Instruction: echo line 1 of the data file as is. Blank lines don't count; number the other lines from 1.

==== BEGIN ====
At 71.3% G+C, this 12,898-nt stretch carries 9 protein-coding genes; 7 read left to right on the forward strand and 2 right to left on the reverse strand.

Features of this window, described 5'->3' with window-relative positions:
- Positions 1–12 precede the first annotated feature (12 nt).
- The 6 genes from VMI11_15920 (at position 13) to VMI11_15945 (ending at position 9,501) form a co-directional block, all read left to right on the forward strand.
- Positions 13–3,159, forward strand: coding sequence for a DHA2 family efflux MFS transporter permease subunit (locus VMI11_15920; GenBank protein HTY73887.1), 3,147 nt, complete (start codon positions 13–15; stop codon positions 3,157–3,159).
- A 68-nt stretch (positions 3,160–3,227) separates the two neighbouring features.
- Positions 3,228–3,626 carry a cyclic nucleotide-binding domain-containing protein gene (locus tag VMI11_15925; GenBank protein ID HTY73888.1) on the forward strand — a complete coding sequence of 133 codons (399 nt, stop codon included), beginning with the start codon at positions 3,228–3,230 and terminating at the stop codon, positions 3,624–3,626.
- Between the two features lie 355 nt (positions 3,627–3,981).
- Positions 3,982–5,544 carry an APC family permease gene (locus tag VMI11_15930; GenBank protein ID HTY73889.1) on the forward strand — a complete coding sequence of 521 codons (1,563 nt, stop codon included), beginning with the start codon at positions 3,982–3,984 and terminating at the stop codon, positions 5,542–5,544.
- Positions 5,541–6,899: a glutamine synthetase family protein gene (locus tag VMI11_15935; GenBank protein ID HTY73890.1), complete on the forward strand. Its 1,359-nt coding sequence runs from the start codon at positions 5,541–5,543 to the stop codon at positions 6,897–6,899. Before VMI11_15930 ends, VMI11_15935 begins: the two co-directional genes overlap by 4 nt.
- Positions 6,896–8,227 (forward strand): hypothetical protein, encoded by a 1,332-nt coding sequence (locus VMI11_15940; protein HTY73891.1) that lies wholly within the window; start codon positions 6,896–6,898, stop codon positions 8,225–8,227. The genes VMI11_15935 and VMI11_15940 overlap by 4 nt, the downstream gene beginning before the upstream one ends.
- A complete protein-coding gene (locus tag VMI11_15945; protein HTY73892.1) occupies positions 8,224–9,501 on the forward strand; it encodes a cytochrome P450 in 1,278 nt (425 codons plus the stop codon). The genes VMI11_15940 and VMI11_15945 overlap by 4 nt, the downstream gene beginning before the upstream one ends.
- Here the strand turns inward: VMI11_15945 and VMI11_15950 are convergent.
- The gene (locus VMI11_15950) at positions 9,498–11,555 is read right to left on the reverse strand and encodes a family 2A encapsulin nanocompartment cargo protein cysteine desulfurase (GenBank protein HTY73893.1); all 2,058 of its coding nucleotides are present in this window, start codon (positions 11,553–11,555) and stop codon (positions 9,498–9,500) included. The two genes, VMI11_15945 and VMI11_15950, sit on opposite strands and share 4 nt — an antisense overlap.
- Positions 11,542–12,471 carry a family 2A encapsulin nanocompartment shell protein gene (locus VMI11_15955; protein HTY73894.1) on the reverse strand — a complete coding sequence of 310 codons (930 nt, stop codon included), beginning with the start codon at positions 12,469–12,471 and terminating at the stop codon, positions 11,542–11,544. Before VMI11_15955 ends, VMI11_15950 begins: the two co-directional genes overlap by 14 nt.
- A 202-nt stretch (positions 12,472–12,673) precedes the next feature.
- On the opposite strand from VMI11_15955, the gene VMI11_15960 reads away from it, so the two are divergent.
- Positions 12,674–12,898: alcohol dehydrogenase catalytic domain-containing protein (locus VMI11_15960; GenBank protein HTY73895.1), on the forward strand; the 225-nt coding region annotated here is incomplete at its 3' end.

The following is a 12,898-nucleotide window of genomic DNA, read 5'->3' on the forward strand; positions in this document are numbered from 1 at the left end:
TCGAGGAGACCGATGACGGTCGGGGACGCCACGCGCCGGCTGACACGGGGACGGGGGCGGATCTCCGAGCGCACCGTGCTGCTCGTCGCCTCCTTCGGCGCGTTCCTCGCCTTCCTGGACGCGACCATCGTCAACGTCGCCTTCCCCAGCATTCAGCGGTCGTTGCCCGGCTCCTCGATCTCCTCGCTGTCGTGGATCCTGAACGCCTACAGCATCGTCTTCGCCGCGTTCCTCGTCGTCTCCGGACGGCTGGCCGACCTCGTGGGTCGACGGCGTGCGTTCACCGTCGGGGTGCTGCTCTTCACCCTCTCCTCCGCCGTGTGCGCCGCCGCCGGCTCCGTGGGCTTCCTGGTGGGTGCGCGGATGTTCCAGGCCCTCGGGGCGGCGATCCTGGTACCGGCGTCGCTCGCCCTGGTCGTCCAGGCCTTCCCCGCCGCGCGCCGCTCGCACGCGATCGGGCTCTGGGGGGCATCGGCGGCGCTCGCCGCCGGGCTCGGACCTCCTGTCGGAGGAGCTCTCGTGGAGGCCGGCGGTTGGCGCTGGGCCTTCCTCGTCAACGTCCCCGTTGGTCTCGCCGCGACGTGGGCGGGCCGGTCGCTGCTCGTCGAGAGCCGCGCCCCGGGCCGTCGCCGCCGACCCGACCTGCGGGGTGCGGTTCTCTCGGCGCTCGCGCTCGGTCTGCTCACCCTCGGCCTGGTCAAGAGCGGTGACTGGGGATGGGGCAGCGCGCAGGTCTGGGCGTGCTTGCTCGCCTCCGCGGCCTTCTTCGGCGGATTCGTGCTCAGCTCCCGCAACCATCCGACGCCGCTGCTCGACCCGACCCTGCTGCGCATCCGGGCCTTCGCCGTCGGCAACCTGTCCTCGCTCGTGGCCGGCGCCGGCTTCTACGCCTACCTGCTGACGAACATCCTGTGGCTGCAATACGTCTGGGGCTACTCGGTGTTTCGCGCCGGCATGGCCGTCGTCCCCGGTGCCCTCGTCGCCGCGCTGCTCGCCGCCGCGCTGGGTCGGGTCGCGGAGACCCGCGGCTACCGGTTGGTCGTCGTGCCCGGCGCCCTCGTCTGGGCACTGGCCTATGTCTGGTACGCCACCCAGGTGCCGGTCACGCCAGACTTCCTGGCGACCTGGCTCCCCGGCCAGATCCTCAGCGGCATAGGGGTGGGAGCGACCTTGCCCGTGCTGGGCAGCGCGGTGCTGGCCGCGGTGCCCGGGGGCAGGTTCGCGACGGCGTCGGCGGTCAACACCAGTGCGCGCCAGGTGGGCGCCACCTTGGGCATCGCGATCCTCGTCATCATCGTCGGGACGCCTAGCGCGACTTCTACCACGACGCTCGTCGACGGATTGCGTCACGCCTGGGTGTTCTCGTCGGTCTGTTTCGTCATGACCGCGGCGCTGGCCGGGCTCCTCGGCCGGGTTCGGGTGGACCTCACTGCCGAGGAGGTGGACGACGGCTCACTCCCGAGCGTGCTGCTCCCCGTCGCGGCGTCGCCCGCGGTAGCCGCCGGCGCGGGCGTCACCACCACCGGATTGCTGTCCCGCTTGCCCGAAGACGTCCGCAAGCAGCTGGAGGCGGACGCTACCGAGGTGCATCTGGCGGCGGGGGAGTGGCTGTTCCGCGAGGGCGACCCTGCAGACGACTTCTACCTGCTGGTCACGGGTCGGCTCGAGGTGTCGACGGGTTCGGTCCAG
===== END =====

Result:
At 71.3% G+C, this 12,898-nt stretch carries 9 protein-coding genes; 7 read left to right on the forward strand and 2 right to left on the reverse strand.